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India is Ripe: Why is Agastya so right for India? Partially serendipitous, some of India’s finest minds in the areas of business, education, and finance developed the earliest concept of taking science lessons into the rural villages to reach the country’s underserved and most disenfranchised children. The children thrive under the Agastya model, prompting growth in the breadth and depth of programs. 


An Idea Taking Hold: India’s overpopulation and poverty are always cited as her greatest problems. But among India’s underserved children, the next generation’s Srinivasa Ramanujan may be found. Lifting the underserved sections of society through education is our best hope for a brighter future, not only in India but as an example to all the nations of the world. 


Call it Agastya: The Kuppam campus is located near the place where the three southern states of Karnataka, Andhra Pradesh, and Tamil Nadu meet. As for a human being, the name selected for an organization should be auspicious. Agastya honors the South Indian sage for whom it is named, and the day’s activities pass under the idol’s gaze.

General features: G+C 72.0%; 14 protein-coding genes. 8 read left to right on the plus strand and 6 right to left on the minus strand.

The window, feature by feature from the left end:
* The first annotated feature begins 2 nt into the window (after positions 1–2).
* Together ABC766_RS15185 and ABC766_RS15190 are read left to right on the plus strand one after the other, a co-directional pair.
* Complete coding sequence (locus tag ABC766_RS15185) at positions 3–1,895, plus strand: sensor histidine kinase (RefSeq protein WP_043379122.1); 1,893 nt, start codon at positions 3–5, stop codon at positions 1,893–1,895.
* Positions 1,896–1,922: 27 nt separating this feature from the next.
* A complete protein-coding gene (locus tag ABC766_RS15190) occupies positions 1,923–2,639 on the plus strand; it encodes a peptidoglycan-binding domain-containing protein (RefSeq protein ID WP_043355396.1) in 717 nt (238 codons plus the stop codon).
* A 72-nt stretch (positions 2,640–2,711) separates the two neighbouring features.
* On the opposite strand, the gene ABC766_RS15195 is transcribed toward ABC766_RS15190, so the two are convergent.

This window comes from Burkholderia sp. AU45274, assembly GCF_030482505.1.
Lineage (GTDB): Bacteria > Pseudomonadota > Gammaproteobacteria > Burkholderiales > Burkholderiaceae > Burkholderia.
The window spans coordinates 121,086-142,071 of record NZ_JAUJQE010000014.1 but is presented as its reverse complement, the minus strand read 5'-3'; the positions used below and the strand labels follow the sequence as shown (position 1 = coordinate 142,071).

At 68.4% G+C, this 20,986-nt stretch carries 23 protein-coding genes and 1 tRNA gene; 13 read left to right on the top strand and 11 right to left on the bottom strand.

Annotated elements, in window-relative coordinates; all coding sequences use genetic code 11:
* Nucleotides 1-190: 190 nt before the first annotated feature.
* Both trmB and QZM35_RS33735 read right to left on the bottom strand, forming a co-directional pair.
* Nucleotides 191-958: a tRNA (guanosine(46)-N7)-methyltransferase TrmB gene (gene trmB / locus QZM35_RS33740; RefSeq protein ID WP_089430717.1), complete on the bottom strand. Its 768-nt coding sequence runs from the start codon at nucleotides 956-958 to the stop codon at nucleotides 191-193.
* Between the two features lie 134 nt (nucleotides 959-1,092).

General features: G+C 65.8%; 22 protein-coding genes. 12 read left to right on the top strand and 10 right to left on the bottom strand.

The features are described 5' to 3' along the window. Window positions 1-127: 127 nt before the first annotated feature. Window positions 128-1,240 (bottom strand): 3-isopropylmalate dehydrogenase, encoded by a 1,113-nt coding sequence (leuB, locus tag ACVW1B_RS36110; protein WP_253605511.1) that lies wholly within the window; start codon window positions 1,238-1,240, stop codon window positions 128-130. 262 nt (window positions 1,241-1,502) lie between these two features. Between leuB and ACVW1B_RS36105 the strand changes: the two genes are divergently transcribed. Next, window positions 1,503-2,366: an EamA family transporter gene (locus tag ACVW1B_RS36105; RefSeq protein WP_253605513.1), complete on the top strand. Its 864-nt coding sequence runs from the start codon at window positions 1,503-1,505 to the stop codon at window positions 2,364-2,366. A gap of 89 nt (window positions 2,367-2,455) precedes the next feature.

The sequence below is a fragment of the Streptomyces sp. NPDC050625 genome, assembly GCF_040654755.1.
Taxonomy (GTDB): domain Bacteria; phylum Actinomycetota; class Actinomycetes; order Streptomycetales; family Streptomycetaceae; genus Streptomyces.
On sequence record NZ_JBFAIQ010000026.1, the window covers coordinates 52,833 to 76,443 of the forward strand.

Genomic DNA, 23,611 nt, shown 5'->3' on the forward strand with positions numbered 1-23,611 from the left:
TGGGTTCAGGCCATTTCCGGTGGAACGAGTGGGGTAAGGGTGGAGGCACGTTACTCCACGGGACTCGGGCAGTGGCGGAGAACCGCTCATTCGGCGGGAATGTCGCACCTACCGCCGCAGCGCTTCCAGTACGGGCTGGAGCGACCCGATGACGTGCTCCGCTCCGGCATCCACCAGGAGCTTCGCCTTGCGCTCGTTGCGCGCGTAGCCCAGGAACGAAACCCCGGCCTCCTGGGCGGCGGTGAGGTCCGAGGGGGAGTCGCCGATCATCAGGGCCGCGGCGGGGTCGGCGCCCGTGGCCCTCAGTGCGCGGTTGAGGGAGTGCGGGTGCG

Science & Art: Science is important to teach us about the world around us and dispel myths. This is widely acknowledged. Art, however, is considered unimportant – even a waste of one’s time. But without expensive cameras on microscopes or telescopes, the ability to draw what one sees becomes vitally important. By looking closely to accurately draw, a child learns to truly see.


“Agastya creates a 'why?' in their minds. ... That is the key to unleashing the creative potential of the vast masses. ... Agastya seems to have aroused a keen interest in the kids it has touched. They say they like science and mathematics. I think this means they can experiment with life. This, to me, is Agastya's impetus.” ~ S. Raghunathan, National Knowledge Commission

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